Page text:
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How can neglected sites catalyze urban inland redevelopment & investment?
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TOPOGRAPHIC CENTRALITY

Cabrini-Green, Chicago
2017
Harvard Graduate School of Design
Design Project
In collaboration with Luke Tan
 

American cities are undergoing a shortage of affordable and mid-market housing. Inner city sites are in particular scrutiny, as immense neoliberal land development pressures spark fears of gentrification. In Chicago, the infamous inland Cabrini-Green area located in close proximity to downtown and the Gold Coast exemplifies this tension - the site and its surroundings latent with the history of over a century of failed experimentation in public housing. The challenge then, is to rethink how new models of mixed income housing can negotiate between the economies of scale needed for feasible financial pro forma (via density) while also providing critical urban parameters that create notions of community and neighborhood that are crucial to domestic urban life.

 

Situated in the former Cabrini Greens area of Chicago, this project introduces a civic park in combination with mixed-income housing to catalyze new development in the neighborhood and refocus Chicago's development inland, easing pressure on its waterfront. Financed by social impact bonds that achieve socially-oriented objectives through private funds, the project is conceived as an epicenter of a network of green spaces, linked together by a new proposed jogging route that connects Chicago’s existing trails from the Elevated 606 to Riverwalk. By connecting green spaces that are within a short walk of each other, an urban destination & node is created in the form of a cluster of parks.

 

On-site, this running track performs as a porous boundary that frames the civic space in the center while defining private housing at its corners. In doing so, the boundaries between public & private, interiority & exteriority, enclosure & open-ness are blurred. In totality, the running track, landscaped park, and housing components work together to create nested scales of public and private social spaces for multiple scales of community.

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(1) GENERIC FLAT

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(2) THICKEN GROUND PLANE

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(3) ACTIVATE NEW CENTRALITY

The project proposes a thickened ground plane as a new typological toolkit in a city known for its flatness. This thickened ground embeds parking and ground-level retail in its section, activating the urban streets at the site’s edges while framing a community center in its middle.

 

Elevational differences are resolved by a terraced landscape that directs circulation through a series of social spaces leading to a detention basin below the community center. Through these operations, diverse types of publicness are created over a topographic gradient from center to edge.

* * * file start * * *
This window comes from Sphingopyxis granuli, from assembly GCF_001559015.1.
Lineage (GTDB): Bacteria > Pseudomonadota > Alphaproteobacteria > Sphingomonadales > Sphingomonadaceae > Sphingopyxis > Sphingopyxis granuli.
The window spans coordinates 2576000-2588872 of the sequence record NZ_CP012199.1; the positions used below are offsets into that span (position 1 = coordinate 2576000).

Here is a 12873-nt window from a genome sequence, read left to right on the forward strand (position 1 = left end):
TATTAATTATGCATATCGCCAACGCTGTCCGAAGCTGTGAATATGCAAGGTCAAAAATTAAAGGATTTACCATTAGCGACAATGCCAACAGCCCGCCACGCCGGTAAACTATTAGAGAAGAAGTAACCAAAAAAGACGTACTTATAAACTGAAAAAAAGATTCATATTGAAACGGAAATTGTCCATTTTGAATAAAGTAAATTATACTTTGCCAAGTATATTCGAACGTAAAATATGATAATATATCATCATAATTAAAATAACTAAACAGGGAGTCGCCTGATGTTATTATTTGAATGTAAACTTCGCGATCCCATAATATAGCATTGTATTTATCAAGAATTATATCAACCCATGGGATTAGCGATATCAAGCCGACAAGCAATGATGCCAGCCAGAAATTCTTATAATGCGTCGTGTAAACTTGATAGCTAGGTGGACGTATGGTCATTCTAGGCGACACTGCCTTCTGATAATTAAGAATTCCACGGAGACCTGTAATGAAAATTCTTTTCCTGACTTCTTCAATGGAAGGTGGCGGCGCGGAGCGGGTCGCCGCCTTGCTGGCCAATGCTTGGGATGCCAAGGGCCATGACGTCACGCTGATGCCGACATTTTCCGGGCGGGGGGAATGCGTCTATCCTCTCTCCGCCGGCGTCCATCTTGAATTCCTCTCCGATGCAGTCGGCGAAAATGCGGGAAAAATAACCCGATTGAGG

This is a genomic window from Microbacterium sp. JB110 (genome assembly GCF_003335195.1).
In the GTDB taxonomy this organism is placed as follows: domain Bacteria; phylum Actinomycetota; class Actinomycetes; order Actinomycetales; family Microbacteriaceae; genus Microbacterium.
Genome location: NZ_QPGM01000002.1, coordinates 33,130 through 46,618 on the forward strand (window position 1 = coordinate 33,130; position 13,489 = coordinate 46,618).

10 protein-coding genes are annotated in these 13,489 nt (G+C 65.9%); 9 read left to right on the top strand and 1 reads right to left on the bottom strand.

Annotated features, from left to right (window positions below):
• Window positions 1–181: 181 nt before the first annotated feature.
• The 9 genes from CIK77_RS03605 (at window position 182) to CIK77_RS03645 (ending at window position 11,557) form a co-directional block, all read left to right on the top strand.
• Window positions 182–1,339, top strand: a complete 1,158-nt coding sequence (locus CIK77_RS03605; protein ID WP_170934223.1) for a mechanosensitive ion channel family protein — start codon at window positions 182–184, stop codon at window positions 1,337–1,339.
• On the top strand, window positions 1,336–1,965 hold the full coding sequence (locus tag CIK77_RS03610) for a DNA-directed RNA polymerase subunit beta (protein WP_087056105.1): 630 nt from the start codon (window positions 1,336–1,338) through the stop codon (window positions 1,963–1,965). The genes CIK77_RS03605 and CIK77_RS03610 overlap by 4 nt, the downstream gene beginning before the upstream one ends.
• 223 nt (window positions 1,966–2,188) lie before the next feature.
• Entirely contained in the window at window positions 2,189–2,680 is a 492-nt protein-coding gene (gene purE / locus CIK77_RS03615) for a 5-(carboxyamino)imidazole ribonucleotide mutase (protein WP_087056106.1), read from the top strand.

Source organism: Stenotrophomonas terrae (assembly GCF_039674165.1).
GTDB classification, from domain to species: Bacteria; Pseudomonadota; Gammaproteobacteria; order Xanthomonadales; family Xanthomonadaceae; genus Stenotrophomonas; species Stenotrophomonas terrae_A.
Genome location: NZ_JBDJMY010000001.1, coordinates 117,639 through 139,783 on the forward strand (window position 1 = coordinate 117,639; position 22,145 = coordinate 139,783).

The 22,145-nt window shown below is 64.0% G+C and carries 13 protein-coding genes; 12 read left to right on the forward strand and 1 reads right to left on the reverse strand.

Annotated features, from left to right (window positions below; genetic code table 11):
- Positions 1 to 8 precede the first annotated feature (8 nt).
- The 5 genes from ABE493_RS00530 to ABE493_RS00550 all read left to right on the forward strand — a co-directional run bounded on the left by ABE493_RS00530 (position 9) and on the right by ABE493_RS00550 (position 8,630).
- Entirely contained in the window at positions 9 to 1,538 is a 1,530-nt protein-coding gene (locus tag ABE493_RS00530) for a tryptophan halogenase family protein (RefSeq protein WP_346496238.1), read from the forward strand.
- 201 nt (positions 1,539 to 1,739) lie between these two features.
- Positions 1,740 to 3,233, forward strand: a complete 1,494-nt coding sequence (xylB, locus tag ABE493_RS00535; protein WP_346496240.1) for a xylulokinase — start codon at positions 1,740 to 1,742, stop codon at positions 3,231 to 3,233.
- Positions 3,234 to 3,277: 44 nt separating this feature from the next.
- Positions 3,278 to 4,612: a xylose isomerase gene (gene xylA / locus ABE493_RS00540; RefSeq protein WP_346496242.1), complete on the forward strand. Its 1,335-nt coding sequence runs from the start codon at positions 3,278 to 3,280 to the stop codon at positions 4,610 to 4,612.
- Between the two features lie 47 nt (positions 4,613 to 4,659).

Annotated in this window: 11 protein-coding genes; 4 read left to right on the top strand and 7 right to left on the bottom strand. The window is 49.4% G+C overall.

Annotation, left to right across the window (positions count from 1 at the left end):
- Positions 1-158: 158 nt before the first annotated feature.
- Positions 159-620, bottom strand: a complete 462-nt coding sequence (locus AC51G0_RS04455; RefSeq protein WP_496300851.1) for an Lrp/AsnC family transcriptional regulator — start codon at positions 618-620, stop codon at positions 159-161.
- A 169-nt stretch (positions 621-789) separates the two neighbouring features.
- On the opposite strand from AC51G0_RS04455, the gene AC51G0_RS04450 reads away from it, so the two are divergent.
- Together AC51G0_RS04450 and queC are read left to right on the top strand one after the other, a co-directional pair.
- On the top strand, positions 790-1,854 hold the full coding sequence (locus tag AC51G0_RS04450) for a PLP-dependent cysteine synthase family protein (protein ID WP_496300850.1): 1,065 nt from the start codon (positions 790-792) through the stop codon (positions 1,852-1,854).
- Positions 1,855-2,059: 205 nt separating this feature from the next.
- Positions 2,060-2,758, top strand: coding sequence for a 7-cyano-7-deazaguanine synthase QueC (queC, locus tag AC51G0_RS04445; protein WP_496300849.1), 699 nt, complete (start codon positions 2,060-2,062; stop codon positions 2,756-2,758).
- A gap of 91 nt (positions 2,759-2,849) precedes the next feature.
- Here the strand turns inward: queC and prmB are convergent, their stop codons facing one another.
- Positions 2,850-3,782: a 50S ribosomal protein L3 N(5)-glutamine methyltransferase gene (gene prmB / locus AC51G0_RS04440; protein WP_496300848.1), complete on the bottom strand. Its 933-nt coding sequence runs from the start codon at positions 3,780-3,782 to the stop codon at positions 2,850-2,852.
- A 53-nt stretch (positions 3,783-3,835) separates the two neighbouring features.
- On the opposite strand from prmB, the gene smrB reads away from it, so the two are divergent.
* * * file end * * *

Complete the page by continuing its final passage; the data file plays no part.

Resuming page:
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Parking and retail are embedded within the thickened ground that is perforated to allow views to the community center and sunlight to the parking below. Retail provides an urban front and activation of the street, while the terraced landscape defines co-centric rings that transition outward from public to private over a gradient.

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Diverse Publicness over a Topographic Gradient

The terraced landscaped park provides a front for the community center that can accommodate crowds for events such as movie screenings. The landscape not only functions as large-scale collective space but also accommodates smaller scale social events like outdoor barbecues and picnics. The terraces simultaneously perform the function to manage water and snow by directing flow towards absorptive surfaces of the social spaces and to the detention basin in the center of the park. During the drier summer season, the detention basin below the community center can be emptied to function as a social and event space. When frozen during winter, it can be used for activities like ice skating.

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The elevation facades of the housing bars respond to two distinct and important urban adjacencies: the street versus the park. Along the exterior edge, individuality is expressed in the form of highly articulated units & their balconies. On the interior face, communality is expressed in the form of a unified and punctured mesh screen. The heterogeneous exteriors relate to the smaller scale of urban street adjacencies while the homogeneous interiors promote a sense of unity in the park.

Simultaneously, an interiorized street connects interlocking double-level housing units and is perforated to create privacy for units, views between floors, & encourage social interaction among residents. It punctures the housing volumes at key intervals, opening urban view portals to the park and city. Finally, it is conceived as a vertical extension of the landscape, connected by sight-lines and signified by materiality.

Elevations & Inner Streets
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By differentiating the facades along the interior and exterior elevations, a cinematic sequence is curated as movement along the harder edges of the block is punctuated by views of the softer interior, inviting the public into its central public space.

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SOCIAL IMPACT

BOND FINANCING

Cover_Topographic Centrality [Cropped]
Topographic.png
How can neglected sites catalyze urban inland redevelopment & investment?